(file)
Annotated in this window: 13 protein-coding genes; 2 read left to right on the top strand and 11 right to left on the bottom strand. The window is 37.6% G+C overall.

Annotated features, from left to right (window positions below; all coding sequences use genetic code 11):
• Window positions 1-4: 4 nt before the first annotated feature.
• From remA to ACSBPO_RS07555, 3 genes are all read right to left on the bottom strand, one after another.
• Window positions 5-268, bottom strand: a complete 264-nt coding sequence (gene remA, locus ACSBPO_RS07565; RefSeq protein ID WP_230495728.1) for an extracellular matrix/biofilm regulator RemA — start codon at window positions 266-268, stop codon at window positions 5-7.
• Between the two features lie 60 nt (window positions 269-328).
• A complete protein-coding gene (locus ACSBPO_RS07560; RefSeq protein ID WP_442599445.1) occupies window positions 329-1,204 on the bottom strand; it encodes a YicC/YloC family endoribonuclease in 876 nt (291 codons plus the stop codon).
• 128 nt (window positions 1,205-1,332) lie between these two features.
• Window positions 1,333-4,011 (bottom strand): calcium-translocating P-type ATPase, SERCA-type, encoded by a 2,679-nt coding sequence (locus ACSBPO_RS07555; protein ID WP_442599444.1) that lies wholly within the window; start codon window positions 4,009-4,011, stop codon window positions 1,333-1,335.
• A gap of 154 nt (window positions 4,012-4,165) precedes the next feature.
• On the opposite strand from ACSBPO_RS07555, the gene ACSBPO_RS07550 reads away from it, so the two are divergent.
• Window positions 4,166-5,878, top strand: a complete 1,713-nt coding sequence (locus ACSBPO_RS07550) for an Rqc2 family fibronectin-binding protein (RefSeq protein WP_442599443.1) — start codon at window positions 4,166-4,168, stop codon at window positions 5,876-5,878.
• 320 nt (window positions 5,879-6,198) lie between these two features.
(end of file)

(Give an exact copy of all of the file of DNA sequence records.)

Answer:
Annotated in this window: 13 protein-coding genes; 2 read left to right on the top strand and 11 right to left on the bottom strand. The window is 37.6% G+C overall.

Annotated features, from left to right (window positions below; all coding sequences use genetic code 11):
• Window positions 1-4: 4 nt before the first annotated feature.
• From remA to ACSBPO_RS07555, 3 genes are all read right to left on the bottom strand, one after another.
• Window positions 5-268, bottom strand: a complete 264-nt coding sequence (gene remA, locus ACSBPO_RS07565; RefSeq protein ID WP_230495728.1) for an extracellular matrix/biofilm regulator RemA — start codon at window positions 266-268, stop codon at window positions 5-7.
• Between the two features lie 60 nt (window positions 269-328).
• A complete protein-coding gene (locus ACSBPO_RS07560; RefSeq protein ID WP_442599445.1) occupies window positions 329-1,204 on the bottom strand; it encodes a YicC/YloC family endoribonuclease in 876 nt (291 codons plus the stop codon).
• 128 nt (window positions 1,205-1,332) lie between these two features.
• Window positions 1,333-4,011 (bottom strand): calcium-translocating P-type ATPase, SERCA-type, encoded by a 2,679-nt coding sequence (locus ACSBPO_RS07555; protein ID WP_442599444.1) that lies wholly within the window; start codon window positions 4,009-4,011, stop codon window positions 1,333-1,335.
• A gap of 154 nt (window positions 4,012-4,165) precedes the next feature.
• On the opposite strand from ACSBPO_RS07555, the gene ACSBPO_RS07550 reads away from it, so the two are divergent.
• Window positions 4,166-5,878, top strand: a complete 1,713-nt coding sequence (locus ACSBPO_RS07550) for an Rqc2 family fibronectin-binding protein (RefSeq protein WP_442599443.1) — start codon at window positions 4,166-4,168, stop codon at window positions 5,876-5,878.
• 320 nt (window positions 5,879-6,198) lie between these two features.